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Find ways to trim family spending

August 07, 2009|By LYNN LITTLE / Special to The Herald-Mail

More and more people are focusing on discretionary spending and trying to find ways to reduce it. No matter what the state of the economy, families and individuals should be cautious about everyday spending and not let money slide between their fingers.

By spending less, you can save more -- for emergency reserves; for long-term goals such as retirement or college; for a new piece of furniture or perhaps a summer vacation. Put aside money for things you really want and might otherwise put on the credit card.

There are many resources that will provide you guidelines for conserving your money. In general, you want to spend less and substitute lower-cost items for what you normally purchase. Take care of what you already have so it lasts longer. Look for ways to improve your shopping skills. Try do-it-yourself projects to save money.

The federal government has a site you should check out. Go to www.pueblo.gsa

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.gov and click on Money to find "66 Ways to Save Money." This publication offers practical ways to cut everyday costs on transportation, insurance, banking, credit, housing, utilities, food and more.

Among the tips, you will find the following suggestions:

Skip red meat and plan meals around lower-cost, protein-rich foods, such as eggs, beans and dairy products.

Plan your grocery purchases and use of food so that you don't end up throwing food away because it has gone bad.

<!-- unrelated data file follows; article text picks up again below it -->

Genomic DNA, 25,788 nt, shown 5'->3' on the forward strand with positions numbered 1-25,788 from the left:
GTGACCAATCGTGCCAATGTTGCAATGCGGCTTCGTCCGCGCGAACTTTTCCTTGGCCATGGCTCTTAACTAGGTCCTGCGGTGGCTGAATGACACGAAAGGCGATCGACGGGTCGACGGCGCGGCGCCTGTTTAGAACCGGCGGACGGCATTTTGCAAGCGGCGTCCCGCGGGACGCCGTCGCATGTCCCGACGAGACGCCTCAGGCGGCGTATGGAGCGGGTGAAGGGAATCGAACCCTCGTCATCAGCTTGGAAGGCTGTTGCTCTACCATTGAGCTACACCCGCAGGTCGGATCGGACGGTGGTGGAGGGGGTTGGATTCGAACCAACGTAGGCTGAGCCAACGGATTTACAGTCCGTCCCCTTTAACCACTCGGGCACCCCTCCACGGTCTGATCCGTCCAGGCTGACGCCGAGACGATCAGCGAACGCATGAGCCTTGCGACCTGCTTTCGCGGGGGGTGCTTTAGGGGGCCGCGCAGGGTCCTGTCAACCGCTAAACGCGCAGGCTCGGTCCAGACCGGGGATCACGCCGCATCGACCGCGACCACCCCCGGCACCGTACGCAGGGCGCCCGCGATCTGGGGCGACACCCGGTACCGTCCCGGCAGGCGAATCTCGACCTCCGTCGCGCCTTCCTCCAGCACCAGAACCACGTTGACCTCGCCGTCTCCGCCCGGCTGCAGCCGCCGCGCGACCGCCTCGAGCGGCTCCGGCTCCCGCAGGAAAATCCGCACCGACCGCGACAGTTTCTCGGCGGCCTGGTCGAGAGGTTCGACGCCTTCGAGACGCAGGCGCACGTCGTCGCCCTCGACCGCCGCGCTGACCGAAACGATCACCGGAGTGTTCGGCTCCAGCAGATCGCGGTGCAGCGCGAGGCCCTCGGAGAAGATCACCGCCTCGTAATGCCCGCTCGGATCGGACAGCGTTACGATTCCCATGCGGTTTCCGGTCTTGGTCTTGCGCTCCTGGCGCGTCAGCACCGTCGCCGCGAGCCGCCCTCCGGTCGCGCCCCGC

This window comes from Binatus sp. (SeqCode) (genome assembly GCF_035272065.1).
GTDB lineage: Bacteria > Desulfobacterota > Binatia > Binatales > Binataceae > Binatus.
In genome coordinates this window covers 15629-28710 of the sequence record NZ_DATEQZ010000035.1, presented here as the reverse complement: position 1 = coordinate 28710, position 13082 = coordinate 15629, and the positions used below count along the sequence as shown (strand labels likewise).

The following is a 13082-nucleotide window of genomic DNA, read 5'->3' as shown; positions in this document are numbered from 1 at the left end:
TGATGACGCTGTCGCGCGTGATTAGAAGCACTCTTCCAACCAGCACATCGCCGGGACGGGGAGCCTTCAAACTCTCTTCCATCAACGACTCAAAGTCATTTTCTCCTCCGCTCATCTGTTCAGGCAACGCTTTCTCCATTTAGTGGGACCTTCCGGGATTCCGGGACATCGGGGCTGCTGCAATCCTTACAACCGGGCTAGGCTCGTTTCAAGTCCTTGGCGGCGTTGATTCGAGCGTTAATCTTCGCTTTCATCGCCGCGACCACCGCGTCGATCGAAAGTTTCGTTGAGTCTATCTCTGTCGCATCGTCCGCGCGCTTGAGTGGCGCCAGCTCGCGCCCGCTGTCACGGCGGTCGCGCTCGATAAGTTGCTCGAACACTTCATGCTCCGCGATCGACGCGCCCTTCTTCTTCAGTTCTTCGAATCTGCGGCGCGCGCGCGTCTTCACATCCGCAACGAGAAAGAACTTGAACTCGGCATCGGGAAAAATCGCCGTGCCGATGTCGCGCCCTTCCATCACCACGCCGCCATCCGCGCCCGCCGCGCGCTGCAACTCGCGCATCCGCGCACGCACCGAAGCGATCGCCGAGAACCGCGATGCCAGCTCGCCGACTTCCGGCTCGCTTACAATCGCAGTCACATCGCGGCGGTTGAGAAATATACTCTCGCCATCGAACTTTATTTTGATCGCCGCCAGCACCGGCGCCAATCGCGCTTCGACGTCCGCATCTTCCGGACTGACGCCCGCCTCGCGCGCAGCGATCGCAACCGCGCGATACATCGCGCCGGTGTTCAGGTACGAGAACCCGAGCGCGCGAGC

Be sure to treat spots and stains on clothing promptly -- the longer they remain on fabric untreated, the harder they are to remove.

Plan excursions to limit backtracking and reduce the miles you put on your car. Ride public transportation, or, for short trips, walk or ride a bike.

If your car is older, drop collision insurance coverage, but be sure to get regular maintenance and service checkups.

Avoid buying unnecessary vitamins, tonics or other health-care products; choose cleaning supplies that are usable for more than one purpose.

Prepare recipes in quantity and freeze leftovers for later use. (Be sure your freezer is kept at least three-quarters full for most efficient operation.)

Be choosy about signing up for new credit cards. Shop for credit as carefully as you would for a new car or other major purchase.

Examine your cable and phone bills to find out how much you're paying for "extra" services. Drop those that get little use or that you could get more cheaply in other ways. Instead of subscribing to premium cable channels, borrow DVDs from the library. Instead of purchasing voice mail from your phone company, use an answering machine.

By economizing, substituting and conserving, you and your family are likely to discover you can do more with less.

For additional ideas for "Living on Less" send an e-mail request to LLittle@umd.edu or a self-addressed, stamped business-size envelope to University of Maryland Extension -- Washington County Office, 7303 Sharpsburg Pike, Boonsboro, MD 21713. Mark the envelope "Less."

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